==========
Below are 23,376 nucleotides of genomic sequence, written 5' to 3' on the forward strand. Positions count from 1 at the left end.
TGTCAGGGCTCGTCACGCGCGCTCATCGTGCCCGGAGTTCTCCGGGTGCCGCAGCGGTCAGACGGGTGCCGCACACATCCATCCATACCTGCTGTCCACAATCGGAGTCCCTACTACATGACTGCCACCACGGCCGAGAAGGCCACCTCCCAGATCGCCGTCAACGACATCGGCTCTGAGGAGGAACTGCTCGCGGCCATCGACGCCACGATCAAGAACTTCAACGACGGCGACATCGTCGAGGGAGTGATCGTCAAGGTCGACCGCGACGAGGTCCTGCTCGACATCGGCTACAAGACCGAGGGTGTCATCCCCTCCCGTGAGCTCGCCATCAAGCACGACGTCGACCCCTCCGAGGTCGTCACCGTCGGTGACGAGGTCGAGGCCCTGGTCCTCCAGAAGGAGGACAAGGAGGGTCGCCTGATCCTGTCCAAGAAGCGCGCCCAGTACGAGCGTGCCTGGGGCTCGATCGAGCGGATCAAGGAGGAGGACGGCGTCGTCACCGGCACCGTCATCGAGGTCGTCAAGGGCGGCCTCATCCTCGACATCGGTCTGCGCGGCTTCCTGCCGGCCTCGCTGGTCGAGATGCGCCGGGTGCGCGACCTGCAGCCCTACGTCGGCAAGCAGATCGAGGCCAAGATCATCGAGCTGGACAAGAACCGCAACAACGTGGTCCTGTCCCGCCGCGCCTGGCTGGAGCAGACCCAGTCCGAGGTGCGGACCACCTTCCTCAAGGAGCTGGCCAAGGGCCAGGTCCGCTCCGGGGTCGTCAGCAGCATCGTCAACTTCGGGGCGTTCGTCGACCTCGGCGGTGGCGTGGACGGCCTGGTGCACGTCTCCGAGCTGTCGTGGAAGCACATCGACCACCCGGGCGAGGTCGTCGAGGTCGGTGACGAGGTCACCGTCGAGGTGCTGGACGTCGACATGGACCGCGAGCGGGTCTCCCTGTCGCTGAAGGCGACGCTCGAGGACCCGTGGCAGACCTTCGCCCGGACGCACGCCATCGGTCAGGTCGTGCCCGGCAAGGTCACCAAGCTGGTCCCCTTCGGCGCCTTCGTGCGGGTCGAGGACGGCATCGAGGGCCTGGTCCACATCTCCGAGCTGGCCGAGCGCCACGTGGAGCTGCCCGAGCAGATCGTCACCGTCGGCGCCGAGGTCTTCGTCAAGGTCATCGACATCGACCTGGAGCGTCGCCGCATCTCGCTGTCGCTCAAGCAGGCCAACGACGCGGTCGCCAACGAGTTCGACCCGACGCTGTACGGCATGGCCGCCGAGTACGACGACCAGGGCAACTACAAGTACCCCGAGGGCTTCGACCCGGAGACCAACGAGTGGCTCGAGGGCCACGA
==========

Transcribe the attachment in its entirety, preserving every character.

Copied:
Below are 23,376 nucleotides of genomic sequence, written 5' to 3' on the forward strand. Positions count from 1 at the left end.
TGTCAGGGCTCGTCACGCGCGCTCATCGTGCCCGGAGTTCTCCGGGTGCCGCAGCGGTCAGACGGGTGCCGCACACATCCATCCATACCTGCTGTCCACAATCGGAGTCCCTACTACATGACTGCCACCACGGCCGAGAAGGCCACCTCCCAGATCGCCGTCAACGACATCGGCTCTGAGGAGGAACTGCTCGCGGCCATCGACGCCACGATCAAGAACTTCAACGACGGCGACATCGTCGAGGGAGTGATCGTCAAGGTCGACCGCGACGAGGTCCTGCTCGACATCGGCTACAAGACCGAGGGTGTCATCCCCTCCCGTGAGCTCGCCATCAAGCACGACGTCGACCCCTCCGAGGTCGTCACCGTCGGTGACGAGGTCGAGGCCCTGGTCCTCCAGAAGGAGGACAAGGAGGGTCGCCTGATCCTGTCCAAGAAGCGCGCCCAGTACGAGCGTGCCTGGGGCTCGATCGAGCGGATCAAGGAGGAGGACGGCGTCGTCACCGGCACCGTCATCGAGGTCGTCAAGGGCGGCCTCATCCTCGACATCGGTCTGCGCGGCTTCCTGCCGGCCTCGCTGGTCGAGATGCGCCGGGTGCGCGACCTGCAGCCCTACGTCGGCAAGCAGATCGAGGCCAAGATCATCGAGCTGGACAAGAACCGCAACAACGTGGTCCTGTCCCGCCGCGCCTGGCTGGAGCAGACCCAGTCCGAGGTGCGGACCACCTTCCTCAAGGAGCTGGCCAAGGGCCAGGTCCGCTCCGGGGTCGTCAGCAGCATCGTCAACTTCGGGGCGTTCGTCGACCTCGGCGGTGGCGTGGACGGCCTGGTGCACGTCTCCGAGCTGTCGTGGAAGCACATCGACCACCCGGGCGAGGTCGTCGAGGTCGGTGACGAGGTCACCGTCGAGGTGCTGGACGTCGACATGGACCGCGAGCGGGTCTCCCTGTCGCTGAAGGCGACGCTCGAGGACCCGTGGCAGACCTTCGCCCGGACGCACGCCATCGGTCAGGTCGTGCCCGGCAAGGTCACCAAGCTGGTCCCCTTCGGCGCCTTCGTGCGGGTCGAGGACGGCATCGAGGGCCTGGTCCACATCTCCGAGCTGGCCGAGCGCCACGTGGAGCTGCCCGAGCAGATCGTCACCGTCGGCGCCGAGGTCTTCGTCAAGGTCATCGACATCGACCTGGAGCGTCGCCGCATCTCGCTGTCGCTCAAGCAGGCCAACGACGCGGTCGCCAACGAGTTCGACCCGACGCTGTACGGCATGGCCGCCGAGTACGACGACCAGGGCAACTACAAGTACCCCGAGGGCTTCGACCCGGAGACCAACGAGTGGCTCGAGGGCCACGA